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Two Ways To Store A Year Of Fresh Herbs

July 21st, 2013

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If your basil’s tall green leaves are drooping over, and your parsley’s becoming bushy and overcrowding the tomatoes – it may be time to think about storing your favorite herbs long term. Freezing herbs, especially basil, cilantro, chives, dill, parsley, and homemade pesto is a brilliant way to enjoy their fresh flavors all year round (besides, who really gets that excited about dried herbs?  Compared with fresh herbs – there is no contest!).

Our two favorite ways to store herbs are 1) as an ice cube, and 2) as an herb log. Learn the easy processes below, and you too can make summer soups, pastas and sauces full of garden fresh flavor all year round. When you get a chance, don’t forget to check out this post on re-growing chives and celery.

How To Freeze Fresh Herbs

Herb Ice Cube Instructions:

After washing the herbs, place 2-3 individual leaves, or a spoonful of chopped herbs into ice cube trays. Fill the tray half full of water, gently ensuring that the leaves stay down. If a few leaves give you trouble, the next step should alleviate the problem.

Once frozen or mostly frozen, fill the remaining cubes with water, and freeze once more. When completely frozen, place the individual blocks of ice into a zip blog baggie, or a lidded glass container. When ready to use, remove from the freezer and drop the entire ice cube into soups, stews or sauces.

Herb Log Instructions:

Remove the leaflets off of the stem, rinse the leaves, and dry them well. Place the herbs in a freezer bag, and begin compressing and rolling the bag into a log, ensuring the air has escaped. Tie with a rubber band, and freeze. When it’s frozen, remove the herbs at any time and slice as much or little as you need.

Herb harvesting tip: Always harvest the thickest stems first, leaving the thin midsummer stems time to grow stronger and more flavorful.

***Fellow gardeners: Have you tried freezing your herbs as an ice cube or log? What is your favorite way to use frozen herbs and pesto?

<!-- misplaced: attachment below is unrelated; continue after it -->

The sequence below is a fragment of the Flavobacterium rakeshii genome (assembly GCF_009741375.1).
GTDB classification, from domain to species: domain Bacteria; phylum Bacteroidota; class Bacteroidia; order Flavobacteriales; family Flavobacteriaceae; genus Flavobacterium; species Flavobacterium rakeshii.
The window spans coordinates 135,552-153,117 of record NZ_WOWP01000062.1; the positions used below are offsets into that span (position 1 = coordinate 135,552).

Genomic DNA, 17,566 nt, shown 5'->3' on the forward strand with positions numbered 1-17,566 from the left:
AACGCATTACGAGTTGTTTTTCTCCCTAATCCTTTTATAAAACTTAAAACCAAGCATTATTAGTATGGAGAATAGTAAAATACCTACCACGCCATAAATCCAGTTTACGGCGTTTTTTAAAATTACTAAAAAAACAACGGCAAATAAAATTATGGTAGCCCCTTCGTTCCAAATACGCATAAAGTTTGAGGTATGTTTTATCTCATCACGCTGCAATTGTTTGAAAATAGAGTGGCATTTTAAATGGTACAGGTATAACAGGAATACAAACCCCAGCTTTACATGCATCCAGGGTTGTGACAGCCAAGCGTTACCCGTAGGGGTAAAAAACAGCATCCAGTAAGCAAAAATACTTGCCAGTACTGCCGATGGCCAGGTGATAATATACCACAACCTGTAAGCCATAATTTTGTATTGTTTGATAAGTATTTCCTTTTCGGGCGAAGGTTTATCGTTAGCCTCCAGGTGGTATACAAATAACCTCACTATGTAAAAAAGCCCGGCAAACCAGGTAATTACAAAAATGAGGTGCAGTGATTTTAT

About Us:

Humble Seed specializes in premium garden seed kits that are packaged and themed for convenience and ease. We are dedicated to providing the highest quality heirloom, non-GMO, non-hybrid, and organic seed varieties to those who choose to start from seed.

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Companion Planting: Best Friends in the Garden

February 22nd, 2011

 

Companion planting is more than planting your favorite vegetables together; it’s beneficial! When you plant flowers, herbs, and vegetables together it attracts garden hero birds and insects into your garden; birds and insects which are natural predators to those garden villains that like to eat plants. Companion planting—to attract beneficial birds and insects—is one of Mother Nature’s organic gardening methods. Aromatic flowers and herbs planted alongside vegetables also help confuse and deter garden villains that seek out specific plants.

Another benefit to companion planting is the ability to shade lower-growing, shade-tolerant plants by planting tall-growing plants near them. By shielding lower-growing, shade-tolerant plants with tall-growing plants, this will result in higher yields. One example is planting corn next to squash.

Here are some Humble Seed plants, perfect for companion planting for a harmonious garden:

Bull’s Blood Beet pairs well with White Spear Bunching Onion.

Rose Tomato pairs well with Scarlet Nantes Carrot, Purly Chives, White Spear Bunching Onion, and Titan Parsley.

Scarlet Nantes Carrot pairs well with Purly Chives, Black Seeded Simpson Leaf Lettuce, Common Sage, and Rose Tomato.

Tuffy Acorn Squash and Yellow Crookneck Squash pair well with Double Standard Corn and Nasturtium (an annual flower).

Companion planting increases the biodiversity of your garden, and certain plants most definitely benefit when other plant species are planted near them. This spring give companion planting a whirl!

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